Protein Pores & Bilayers

Protein Channels and BilayersProtein pores are present in the membranes of all biological cells. They control the flow of ions and molecules into and out of the cell and provide the principal means for cells to communicate with their environment. These proteins are too small to directly insert into the aperture of a GNM, so we first create a planar lipid bilayer across the aperture of the GNM. Once a protein pore is inserted into the bilayer, we can then directly measure the flow of ions through the protein pore itself. The conductance of protein pores such as ion channels is very small so the amount of current through a single pore is also extremely small (pico-Amperes or ~1 trillionth of an Amp). The GNM based system developed by EBS allows for the measurement of these currents with exceptionally low noise and high bandwidth.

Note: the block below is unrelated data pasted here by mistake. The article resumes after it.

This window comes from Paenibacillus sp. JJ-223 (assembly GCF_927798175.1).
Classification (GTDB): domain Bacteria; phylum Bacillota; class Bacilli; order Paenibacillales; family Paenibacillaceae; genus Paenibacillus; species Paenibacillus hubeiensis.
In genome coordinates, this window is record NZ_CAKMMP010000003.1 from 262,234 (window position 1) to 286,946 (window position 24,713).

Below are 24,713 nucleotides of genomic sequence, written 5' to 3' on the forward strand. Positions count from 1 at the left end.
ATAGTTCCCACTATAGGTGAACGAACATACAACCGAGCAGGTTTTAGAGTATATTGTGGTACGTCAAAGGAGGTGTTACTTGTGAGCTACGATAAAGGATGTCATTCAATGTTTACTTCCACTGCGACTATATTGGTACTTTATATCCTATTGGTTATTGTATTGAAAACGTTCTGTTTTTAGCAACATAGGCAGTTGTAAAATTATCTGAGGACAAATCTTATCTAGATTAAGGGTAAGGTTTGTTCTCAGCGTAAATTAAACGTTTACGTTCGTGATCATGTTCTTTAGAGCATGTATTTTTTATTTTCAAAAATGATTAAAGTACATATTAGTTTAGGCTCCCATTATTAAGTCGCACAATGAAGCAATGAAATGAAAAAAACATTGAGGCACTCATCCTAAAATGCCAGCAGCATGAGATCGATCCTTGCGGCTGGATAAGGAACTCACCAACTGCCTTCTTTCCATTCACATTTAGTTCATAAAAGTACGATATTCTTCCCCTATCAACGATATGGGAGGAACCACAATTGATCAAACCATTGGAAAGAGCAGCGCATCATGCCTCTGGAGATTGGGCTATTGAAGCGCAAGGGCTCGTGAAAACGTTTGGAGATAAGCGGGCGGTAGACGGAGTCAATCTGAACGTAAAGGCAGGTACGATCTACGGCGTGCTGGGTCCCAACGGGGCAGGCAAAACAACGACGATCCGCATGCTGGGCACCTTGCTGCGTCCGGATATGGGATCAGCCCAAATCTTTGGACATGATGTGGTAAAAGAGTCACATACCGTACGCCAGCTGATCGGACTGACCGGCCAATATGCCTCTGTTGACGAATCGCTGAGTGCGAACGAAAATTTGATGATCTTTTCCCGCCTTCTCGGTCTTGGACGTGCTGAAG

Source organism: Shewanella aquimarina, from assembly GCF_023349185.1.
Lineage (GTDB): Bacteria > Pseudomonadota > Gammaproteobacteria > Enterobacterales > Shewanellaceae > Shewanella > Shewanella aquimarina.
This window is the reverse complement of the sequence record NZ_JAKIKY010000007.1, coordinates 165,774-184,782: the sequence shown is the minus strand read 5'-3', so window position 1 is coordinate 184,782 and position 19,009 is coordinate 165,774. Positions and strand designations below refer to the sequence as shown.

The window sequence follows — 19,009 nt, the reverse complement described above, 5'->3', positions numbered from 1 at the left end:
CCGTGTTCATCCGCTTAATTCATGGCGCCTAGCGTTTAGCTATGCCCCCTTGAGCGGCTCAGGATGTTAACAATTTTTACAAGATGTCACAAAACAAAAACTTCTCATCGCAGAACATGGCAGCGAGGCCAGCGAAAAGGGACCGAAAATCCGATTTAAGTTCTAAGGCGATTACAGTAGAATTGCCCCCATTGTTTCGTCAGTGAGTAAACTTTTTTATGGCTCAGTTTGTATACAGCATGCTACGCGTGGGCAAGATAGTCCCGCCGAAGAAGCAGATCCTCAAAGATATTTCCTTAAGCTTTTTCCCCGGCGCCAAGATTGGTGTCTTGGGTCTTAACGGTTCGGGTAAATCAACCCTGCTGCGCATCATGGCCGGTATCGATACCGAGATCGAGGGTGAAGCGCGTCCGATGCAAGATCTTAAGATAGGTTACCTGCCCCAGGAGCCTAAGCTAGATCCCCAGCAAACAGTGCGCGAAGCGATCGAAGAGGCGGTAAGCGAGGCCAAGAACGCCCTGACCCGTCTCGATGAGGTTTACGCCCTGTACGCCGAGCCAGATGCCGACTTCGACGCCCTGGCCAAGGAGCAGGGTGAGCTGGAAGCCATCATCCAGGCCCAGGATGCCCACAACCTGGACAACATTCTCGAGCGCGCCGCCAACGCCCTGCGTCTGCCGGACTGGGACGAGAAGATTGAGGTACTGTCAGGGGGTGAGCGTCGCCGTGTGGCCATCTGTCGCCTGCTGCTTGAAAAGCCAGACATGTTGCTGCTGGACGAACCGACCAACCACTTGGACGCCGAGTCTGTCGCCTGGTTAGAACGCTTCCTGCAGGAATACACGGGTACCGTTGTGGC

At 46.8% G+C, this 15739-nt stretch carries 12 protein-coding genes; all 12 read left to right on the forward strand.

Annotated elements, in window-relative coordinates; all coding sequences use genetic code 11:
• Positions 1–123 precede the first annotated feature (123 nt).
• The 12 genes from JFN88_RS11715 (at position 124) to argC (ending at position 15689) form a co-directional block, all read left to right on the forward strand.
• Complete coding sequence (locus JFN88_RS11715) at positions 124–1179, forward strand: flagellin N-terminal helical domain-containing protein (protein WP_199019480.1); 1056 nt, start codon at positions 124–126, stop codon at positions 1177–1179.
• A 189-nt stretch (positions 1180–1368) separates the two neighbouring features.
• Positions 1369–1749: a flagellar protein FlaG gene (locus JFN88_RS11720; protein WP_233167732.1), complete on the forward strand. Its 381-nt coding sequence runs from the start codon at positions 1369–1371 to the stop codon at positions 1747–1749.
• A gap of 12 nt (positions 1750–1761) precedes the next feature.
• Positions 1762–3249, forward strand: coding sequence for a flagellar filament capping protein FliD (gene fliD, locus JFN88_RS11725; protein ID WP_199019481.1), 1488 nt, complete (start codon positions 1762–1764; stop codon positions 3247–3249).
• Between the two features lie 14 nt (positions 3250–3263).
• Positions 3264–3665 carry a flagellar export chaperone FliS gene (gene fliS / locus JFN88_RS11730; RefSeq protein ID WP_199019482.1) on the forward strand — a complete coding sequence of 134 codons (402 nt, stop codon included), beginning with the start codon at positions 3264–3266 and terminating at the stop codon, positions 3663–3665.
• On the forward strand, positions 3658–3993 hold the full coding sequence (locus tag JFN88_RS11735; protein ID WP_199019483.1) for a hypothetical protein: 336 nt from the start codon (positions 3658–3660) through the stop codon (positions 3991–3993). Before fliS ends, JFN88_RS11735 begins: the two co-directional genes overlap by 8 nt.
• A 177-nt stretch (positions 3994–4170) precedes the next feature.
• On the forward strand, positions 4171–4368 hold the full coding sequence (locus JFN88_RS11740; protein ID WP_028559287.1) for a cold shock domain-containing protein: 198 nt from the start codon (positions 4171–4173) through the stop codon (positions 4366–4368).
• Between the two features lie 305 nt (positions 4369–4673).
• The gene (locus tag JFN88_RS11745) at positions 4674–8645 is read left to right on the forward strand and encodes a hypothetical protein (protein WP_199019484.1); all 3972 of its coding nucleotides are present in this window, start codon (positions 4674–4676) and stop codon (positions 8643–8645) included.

GNMs provide a number of other significant advantages when studying protein pores in planar lipid bilayers. The nanopore aperture of a GNM is much smaller than typical bilayer platforms and results in robust bilayers with very long lifetimes and immunity to vibration. Bilayers on GNMs withstand much higher voltages (750 mV) and pressures (300 mmHg) than those on other supports. The increased immunity to pressure across the bilayer allows for very fine control of protein incorporation into the bilayer by careful adjustment of the internal pressure of the GNM. EBS has also developed methods to automatically and reproducibly form bilayers on a GNM.